Tuesday 24 September 2013
The month of August is often replete in England with images of happy teenagers jumping for joy at receiving their results to GCSEs, the exams that Year 11s take. But for some 15 or 16-year-olds there is little to celebrate, with few if any qualifications attained.
For such teenagers in Liverpool who are also passionate about football, the lack of qualifications is not a barrier to achieving progress thanks to work done by LFC Foundation Football College.
"The college got my career back on track when I thought it was over"
The college, which is attached to Liverpool Football Club's charitable arm and is based at the University of Liverpool Wyncote Sports Ground, provides a unique learning experience for 16-19-year-olds at Level 1, 2 and 3. While some students at the Football College are aiming for University places and Scholarships in USA, those who arrive with no GCSEs are given as much opportunity to progress.
Thanks to the college many students have gained qualifications and improved their lives. Of last year's intake of 70 students, under the guidance of college director David Rowe and David MacDiarmid, those taking Level 1 and 2 BTECs and NVQs celebrated a 100% pass rate. For the present academic year the intake has climbed to 120 boys and girls.
Such students have come from within the club and from outside. Paul Mullin was demotivated after being released from Liverpool's Academy but after enrolling at the college he gained maths, English and BTEC Sport qualifications and rediscovered his love of football.
Playing for the college team, Mullin helped them win the British Colleges League and Cup double, which put him on the radar of scouts from a number of clubs. His hat-trick in the final helped to win him a three-year professional contract with Huddersfield Town.
"The LFC Foundation College gave me a chance to gain qualifications and get my career back on track when I thought it was over," Mullin says. "I don't know what I would be doing now if I never got the opportunity."
Lionel 'Leo' Agbojan is another example of a player who was helped by the college. After coming over from France and playing in the academy alongside players such as Raheem Sterling, injuries forced Agbojan to leave the academy but thanks to the college he has advanced himself and now plays semi-professionally for AFC Liverpool while coaching at the academy.
"The LFC Foundation College has supported me to grow as a person so much," he says. "After being released by Liverpool Academy I was not sure what to do but the college gave me the perfect opportunity to remain involved in football and pursue my dreams. I am delighted for Raheem to see him in the first team now and England now but not all of us are that fortunate to make it through. So studying at the college and coaching at the LFC Academy are the next best thing for me."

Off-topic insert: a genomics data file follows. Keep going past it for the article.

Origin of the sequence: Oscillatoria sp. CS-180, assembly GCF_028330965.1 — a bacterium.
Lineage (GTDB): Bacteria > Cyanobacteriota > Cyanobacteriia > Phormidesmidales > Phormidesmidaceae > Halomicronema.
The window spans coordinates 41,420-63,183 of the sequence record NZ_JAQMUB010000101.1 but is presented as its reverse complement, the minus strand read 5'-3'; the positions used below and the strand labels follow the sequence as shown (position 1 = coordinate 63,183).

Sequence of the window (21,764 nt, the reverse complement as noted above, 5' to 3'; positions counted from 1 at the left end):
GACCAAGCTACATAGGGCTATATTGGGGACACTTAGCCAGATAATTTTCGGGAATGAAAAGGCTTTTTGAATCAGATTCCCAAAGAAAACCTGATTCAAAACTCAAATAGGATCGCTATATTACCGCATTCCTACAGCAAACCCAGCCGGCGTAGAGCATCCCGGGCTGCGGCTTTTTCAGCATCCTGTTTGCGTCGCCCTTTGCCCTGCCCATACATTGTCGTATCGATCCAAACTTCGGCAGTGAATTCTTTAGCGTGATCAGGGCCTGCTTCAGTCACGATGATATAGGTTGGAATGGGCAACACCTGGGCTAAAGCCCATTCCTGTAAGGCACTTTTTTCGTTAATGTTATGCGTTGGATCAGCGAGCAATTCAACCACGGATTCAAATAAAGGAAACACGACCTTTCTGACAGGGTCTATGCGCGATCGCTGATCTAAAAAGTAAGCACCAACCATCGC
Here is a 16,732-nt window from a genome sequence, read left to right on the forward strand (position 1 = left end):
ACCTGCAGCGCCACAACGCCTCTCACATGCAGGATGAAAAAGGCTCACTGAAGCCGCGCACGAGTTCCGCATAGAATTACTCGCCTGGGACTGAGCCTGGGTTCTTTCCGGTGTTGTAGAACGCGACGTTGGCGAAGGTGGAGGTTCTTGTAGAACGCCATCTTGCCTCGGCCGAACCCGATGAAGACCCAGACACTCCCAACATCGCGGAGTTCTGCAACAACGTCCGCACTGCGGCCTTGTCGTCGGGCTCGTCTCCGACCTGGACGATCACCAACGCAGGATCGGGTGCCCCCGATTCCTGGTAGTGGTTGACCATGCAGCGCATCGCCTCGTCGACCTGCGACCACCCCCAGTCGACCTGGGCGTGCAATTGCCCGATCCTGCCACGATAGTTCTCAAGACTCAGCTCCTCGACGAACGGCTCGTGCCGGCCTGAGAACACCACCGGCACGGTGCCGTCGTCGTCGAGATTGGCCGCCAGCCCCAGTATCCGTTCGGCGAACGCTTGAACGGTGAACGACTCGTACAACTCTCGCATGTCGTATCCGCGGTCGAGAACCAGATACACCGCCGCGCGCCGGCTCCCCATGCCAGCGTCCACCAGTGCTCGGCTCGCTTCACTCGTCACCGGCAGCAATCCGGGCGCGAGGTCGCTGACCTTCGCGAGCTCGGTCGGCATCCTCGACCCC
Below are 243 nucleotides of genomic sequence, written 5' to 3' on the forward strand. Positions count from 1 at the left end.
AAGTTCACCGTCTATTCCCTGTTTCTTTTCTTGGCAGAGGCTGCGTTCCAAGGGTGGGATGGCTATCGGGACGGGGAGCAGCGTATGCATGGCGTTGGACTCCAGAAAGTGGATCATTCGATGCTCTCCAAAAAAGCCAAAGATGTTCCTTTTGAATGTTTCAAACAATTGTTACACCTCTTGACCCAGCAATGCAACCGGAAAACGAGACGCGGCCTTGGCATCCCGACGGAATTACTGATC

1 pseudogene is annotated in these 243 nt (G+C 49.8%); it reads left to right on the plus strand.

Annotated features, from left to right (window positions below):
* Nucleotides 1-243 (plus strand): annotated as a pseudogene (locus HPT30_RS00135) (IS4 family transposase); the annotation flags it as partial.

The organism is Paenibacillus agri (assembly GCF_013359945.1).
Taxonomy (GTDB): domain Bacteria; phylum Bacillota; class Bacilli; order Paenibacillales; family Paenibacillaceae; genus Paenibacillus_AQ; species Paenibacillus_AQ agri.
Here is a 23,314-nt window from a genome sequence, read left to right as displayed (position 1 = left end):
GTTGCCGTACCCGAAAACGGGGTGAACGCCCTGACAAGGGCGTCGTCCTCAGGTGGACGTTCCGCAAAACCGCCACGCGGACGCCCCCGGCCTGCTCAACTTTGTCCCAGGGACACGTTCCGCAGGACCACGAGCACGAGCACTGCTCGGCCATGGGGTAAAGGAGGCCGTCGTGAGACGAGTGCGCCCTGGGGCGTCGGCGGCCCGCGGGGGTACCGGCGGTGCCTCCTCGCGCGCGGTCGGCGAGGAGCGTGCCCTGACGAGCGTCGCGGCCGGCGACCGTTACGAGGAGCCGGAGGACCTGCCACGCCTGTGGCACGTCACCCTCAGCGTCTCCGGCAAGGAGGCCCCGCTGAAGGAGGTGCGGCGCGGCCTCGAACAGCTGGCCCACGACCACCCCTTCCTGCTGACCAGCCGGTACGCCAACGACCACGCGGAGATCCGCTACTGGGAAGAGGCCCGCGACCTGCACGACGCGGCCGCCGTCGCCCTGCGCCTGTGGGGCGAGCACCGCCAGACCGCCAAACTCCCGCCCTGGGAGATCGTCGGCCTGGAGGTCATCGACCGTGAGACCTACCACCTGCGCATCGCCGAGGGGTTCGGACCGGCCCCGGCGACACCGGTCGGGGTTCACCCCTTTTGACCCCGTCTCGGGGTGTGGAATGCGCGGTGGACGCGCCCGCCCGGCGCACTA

It is not just teenagers who have been on the books of Liverpool whom the college helps.
Jon Carney had been involved in low-level anti-social behaviour and was at risk of becoming an offender but his passion for football led to him being referred to the college, who has helped to turn his life around.
"I left school with no qualifications and was getting into trouble in my local area, hanging round with gangs and doing nothing constructive with my time," he says. "My support worker referred me to the LFC Foundation College and I haven’t looked back in my life.
"This course has inspired me to turn my life around"
"I now play in the college team, have gained English and Maths and Sport qualifications. Last season I was rewarded by LFC Foundation College with a role as the kit man for the Under-19s and I put all the kit out on the way to the final at St. Georges Park. I become a lucky mascot for them.
"I was also rewarded with a trip to Madrid with the college team. I went to the Bernabeu and Vicente Calderon [Stadiums in Madrid] for a tour and played a game against a local team. This course has inspired me to turn my life around and in the future I would love to get a job involved in football."
So far the college has helped two male players sign professional contracts with clubs while one woman has signed for Liverpool FC Ladies team, have had two others move to colleges in the United States on four-scholarships while many have found employment within the academy, college or foundation.
Thanks to the college 25 people have attained Level 1 status in football coaching while 10 are coaching on the LFC Young Warriors scheme, which provides soccer schools for children aged 4-6 in the Merseyside area.
Most Premier League clubs offer educational programmes along the lines of those of LFC Foundation College. Please contact your nearest Premier League club for more information on equivalent programmes.